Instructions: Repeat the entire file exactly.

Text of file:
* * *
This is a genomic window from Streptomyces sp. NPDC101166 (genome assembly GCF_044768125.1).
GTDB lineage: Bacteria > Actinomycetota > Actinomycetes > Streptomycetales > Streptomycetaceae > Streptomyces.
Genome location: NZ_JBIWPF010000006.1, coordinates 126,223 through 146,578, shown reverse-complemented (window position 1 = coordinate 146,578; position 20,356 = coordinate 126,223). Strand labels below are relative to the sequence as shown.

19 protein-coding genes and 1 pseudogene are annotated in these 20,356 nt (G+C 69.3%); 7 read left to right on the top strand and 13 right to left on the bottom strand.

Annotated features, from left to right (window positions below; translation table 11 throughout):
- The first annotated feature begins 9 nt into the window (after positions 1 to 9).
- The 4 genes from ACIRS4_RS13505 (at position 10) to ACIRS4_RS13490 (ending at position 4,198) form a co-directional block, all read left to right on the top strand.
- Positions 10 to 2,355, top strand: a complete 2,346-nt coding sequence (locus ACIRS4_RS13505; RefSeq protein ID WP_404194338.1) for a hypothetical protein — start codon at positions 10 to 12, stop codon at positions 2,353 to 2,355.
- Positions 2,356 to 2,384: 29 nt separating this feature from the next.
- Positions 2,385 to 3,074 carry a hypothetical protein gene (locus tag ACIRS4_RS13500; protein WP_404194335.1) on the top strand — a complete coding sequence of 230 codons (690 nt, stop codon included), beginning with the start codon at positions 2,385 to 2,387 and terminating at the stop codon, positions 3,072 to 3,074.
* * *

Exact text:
This is a genomic window from Streptomyces sp. NPDC101166 (genome assembly GCF_044768125.1).
GTDB lineage: Bacteria > Actinomycetota > Actinomycetes > Streptomycetales > Streptomycetaceae > Streptomyces.
Genome location: NZ_JBIWPF010000006.1, coordinates 126,223 through 146,578, shown reverse-complemented (window position 1 = coordinate 146,578; position 20,356 = coordinate 126,223). Strand labels below are relative to the sequence as shown.

19 protein-coding genes and 1 pseudogene are annotated in these 20,356 nt (G+C 69.3%); 7 read left to right on the top strand and 13 right to left on the bottom strand.

Annotated features, from left to right (window positions below; translation table 11 throughout):
- The first annotated feature begins 9 nt into the window (after positions 1 to 9).
- The 4 genes from ACIRS4_RS13505 (at position 10) to ACIRS4_RS13490 (ending at position 4,198) form a co-directional block, all read left to right on the top strand.
- Positions 10 to 2,355, top strand: a complete 2,346-nt coding sequence (locus ACIRS4_RS13505; RefSeq protein ID WP_404194338.1) for a hypothetical protein — start codon at positions 10 to 12, stop codon at positions 2,353 to 2,355.
- Positions 2,356 to 2,384: 29 nt separating this feature from the next.
- Positions 2,385 to 3,074 carry a hypothetical protein gene (locus tag ACIRS4_RS13500; protein WP_404194335.1) on the top strand — a complete coding sequence of 230 codons (690 nt, stop codon included), beginning with the start codon at positions 2,385 to 2,387 and terminating at the stop codon, positions 3,072 to 3,074.